One of the main questions I’m asked in college is “Where are you from?” This is one of those things that stems from my accent which, as I am told, is a pretty thick Southern one. My reply is, proudly, “I’m from Cochran, Georgia.”
“Where” is an easy question to answer, but much harder to answer is “What is Cochran like?” I can’t properly articulate how amazing my small town really is, but what I can elaborate on, though, is how much my small town taught me and (hopefully) do justice to Cochran, my favorite place on earth.
1. Quality is more important than quantity.
As far as restaurants go, there are few choices, but the food is absolutely fantastic. When it comes to education, we have one school system, Bleckley County, but it is known as one of the best public schools in its classification. The biggest thing that comes to mind, though, is the people. Cochran boasts a small population of 4,804 people, but I have yet to meet better people than those in my hometown.
It taught me that, in life, how much you do pales in comparison to how well you do it.
2. Community is important.
This is one of my favorite things about my small town. Everyone supports high school sports because the way we see it, if a Bleckley County team wins, we all win. When I played tennis, we had several members of the community who would come out and practice with us for nothing in return. They simply loved the students, the sport, and the school for which we played. Businesses in Cochran are the best boosters around, pitching in money for the recreation department and different school supports. One of my favorite sights is seeing kids at the recreation department running around with the name of a small business sponsor on the back of their jersey.
Make connections within your community and be sure to give back to it every chance you get.
3. Appreciate the “humble” jobs.
You won’t find many big time CEOs in my small town. Cochran’s workforce mainly consists of educators, nurses, bankers, farmers and small business owners. I have a special appreciation for those who work because they enjoy their job, even if this doesn’t bring in the big bucks. I can’t tell you a single CEO who has changed my life, yet I can tell you the name of every teacher I’ve ever had. Bigger isn’t better in this case; Cochran taught me that the names that aren’t up in lights are often the ones who make the biggest difference in your life.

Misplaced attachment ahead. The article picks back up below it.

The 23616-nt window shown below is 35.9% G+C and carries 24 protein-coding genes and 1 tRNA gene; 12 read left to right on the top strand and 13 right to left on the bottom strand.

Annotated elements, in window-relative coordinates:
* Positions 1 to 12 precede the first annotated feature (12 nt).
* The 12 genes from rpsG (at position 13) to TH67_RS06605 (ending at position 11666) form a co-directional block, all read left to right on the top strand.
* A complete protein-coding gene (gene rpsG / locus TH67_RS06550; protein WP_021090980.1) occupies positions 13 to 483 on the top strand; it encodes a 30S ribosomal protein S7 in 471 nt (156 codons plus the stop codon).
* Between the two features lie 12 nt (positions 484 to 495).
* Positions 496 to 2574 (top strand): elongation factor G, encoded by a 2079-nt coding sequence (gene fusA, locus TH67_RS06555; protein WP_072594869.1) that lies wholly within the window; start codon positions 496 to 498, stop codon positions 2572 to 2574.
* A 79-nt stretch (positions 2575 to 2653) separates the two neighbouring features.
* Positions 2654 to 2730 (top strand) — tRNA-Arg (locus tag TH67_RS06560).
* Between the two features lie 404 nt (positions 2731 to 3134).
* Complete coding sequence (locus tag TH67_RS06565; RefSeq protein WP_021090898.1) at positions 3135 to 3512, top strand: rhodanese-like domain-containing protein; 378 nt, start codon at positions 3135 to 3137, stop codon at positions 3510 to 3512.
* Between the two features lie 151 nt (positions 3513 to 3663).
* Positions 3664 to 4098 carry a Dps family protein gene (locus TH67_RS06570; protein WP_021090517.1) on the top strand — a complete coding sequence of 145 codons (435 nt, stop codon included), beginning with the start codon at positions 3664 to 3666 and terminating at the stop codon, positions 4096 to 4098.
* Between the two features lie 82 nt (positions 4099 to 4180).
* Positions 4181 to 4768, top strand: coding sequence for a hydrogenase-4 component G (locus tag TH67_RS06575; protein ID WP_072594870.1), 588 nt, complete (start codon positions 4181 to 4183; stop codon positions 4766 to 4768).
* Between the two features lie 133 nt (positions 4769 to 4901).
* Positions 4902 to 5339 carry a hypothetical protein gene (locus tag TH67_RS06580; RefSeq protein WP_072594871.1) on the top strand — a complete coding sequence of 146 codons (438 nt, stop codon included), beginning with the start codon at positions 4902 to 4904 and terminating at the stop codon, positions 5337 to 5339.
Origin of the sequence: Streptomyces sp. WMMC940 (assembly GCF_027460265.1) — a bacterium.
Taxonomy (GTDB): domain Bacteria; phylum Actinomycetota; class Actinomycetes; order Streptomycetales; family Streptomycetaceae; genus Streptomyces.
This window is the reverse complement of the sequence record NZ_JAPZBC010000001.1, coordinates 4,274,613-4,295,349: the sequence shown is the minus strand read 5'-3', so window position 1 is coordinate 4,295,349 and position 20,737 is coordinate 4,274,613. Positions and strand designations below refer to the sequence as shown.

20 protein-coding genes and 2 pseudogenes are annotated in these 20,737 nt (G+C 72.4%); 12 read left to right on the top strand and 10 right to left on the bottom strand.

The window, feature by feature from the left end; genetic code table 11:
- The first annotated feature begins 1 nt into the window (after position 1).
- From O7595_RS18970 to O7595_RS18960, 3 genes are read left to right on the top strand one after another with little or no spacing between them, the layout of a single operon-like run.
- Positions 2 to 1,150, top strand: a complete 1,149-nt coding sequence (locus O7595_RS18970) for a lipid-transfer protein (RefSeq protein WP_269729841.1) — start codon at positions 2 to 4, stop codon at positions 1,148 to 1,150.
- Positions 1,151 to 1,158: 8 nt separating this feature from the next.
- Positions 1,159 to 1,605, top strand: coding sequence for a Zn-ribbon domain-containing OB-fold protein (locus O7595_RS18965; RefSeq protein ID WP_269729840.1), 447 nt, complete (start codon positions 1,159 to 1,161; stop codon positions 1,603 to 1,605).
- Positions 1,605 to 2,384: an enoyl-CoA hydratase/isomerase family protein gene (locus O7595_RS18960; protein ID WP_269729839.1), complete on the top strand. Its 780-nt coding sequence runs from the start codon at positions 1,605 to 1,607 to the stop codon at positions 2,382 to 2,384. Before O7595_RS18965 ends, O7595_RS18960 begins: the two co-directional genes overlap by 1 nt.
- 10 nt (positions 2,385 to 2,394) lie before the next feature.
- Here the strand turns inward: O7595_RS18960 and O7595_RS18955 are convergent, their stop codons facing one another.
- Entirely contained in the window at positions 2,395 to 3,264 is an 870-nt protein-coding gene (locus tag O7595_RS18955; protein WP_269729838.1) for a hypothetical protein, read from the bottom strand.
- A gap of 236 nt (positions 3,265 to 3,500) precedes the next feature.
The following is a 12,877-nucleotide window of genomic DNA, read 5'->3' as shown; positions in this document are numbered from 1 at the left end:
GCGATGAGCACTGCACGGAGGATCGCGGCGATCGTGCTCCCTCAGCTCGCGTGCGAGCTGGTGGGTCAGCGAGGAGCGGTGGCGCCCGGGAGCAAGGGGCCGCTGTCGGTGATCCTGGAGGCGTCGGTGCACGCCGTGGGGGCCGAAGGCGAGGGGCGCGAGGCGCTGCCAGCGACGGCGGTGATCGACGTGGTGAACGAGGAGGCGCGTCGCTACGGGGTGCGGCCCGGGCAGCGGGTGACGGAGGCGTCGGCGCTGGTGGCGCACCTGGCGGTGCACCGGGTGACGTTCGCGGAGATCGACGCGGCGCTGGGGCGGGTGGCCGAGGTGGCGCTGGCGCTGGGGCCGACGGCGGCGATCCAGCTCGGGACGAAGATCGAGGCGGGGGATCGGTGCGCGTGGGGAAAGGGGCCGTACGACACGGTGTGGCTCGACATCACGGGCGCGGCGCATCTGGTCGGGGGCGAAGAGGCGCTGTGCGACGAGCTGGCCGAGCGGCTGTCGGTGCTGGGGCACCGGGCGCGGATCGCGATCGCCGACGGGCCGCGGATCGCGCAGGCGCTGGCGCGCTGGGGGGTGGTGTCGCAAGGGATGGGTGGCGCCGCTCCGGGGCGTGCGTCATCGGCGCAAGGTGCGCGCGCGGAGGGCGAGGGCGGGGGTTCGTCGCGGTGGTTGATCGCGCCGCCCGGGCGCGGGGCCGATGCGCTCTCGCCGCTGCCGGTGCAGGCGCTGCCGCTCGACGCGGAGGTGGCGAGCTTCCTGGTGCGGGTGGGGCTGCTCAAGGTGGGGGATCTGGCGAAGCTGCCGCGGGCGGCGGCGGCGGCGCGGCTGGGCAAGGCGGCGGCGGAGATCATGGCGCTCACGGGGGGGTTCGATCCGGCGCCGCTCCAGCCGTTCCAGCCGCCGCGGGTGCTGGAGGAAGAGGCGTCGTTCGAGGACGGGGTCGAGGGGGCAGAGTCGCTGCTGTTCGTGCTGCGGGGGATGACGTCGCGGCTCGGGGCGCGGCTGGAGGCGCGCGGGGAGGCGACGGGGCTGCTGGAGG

4. Slow down.
Life in a small town moves at a comfortably slow speed. Everyone knows the meaning of hard work, yet we also know that a fast lifestyle isn’t everything. I count myself lucky that, until I left Cochran, the closest thing to ‘traffic’ I’d ever really experienced was getting stuck behind a tractor on a main road. I’m blessed to say that I grew up in 35 MPH kind of town, and I’m not just talking about the speed limit.
We live in a high speed world, but learn how to take it down a notch and take in the beauty of what’s around you.
5. Don’t do anything you wouldn’t want “your mama and them” to find out.
In a small town, word travels quickly. Most of the time in high school, my parents knew exactly what trouble I was getting into before it even crossed my mind. This was a hard lesson for me to hammer into my brain, but it’s one that I will never forget. The fact that my actions would be known by everyone in the town gave me an extra incentive to reflect well on my parents. This equates back to the real world for all of us. You represent your parents. You represent your town. Make that a good representation.
6. You can always go home.
It took moving away from my favorite place in the world for me to realize this. I have found that, sometimes, I just need to be back where I belong. When constant deadlines and overwhelming stress gets to be too much, it really pays off to go back to where my heart really is. When I cross the county line, my shoulders relax because I’m in my own version of the promised land.
Home is where the heart is, and no matter what you’ve done or what condition you’re in, you can (and should) go back home every chance you can.
Though Cochran will always be “my place”, this is a reminder that you are who you are because of where you come from. Your hometown is a part of your legacy. Love it and appreciate it. To Cochran, thanks for loving me and giving a meaning to the phrase, “There’s no place like home.”
Cover Image Credit: city-data.com